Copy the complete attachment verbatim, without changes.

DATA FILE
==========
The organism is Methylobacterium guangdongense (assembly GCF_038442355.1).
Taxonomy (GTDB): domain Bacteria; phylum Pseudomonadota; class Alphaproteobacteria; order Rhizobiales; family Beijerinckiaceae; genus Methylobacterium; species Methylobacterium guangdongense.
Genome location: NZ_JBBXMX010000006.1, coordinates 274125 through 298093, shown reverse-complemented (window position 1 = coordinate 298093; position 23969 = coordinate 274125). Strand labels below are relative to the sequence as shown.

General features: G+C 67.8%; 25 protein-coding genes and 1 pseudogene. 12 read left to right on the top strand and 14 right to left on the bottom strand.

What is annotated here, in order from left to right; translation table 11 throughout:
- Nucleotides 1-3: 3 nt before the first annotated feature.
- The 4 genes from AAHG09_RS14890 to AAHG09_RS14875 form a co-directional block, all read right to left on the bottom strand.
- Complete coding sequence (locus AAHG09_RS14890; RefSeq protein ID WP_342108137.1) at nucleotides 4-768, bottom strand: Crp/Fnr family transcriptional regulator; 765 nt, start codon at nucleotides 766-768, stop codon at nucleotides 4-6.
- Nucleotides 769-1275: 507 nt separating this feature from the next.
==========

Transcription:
The organism is Methylobacterium guangdongense (assembly GCF_038442355.1).
Taxonomy (GTDB): domain Bacteria; phylum Pseudomonadota; class Alphaproteobacteria; order Rhizobiales; family Beijerinckiaceae; genus Methylobacterium; species Methylobacterium guangdongense.
Genome location: NZ_JBBXMX010000006.1, coordinates 274125 through 298093, shown reverse-complemented (window position 1 = coordinate 298093; position 23969 = coordinate 274125). Strand labels below are relative to the sequence as shown.

General features: G+C 67.8%; 25 protein-coding genes and 1 pseudogene. 12 read left to right on the top strand and 14 right to left on the bottom strand.

What is annotated here, in order from left to right; translation table 11 throughout:
- Nucleotides 1-3: 3 nt before the first annotated feature.
- The 4 genes from AAHG09_RS14890 to AAHG09_RS14875 form a co-directional block, all read right to left on the bottom strand.
- Complete coding sequence (locus AAHG09_RS14890; RefSeq protein ID WP_342108137.1) at nucleotides 4-768, bottom strand: Crp/Fnr family transcriptional regulator; 765 nt, start codon at nucleotides 766-768, stop codon at nucleotides 4-6.
- Nucleotides 769-1275: 507 nt separating this feature from the next.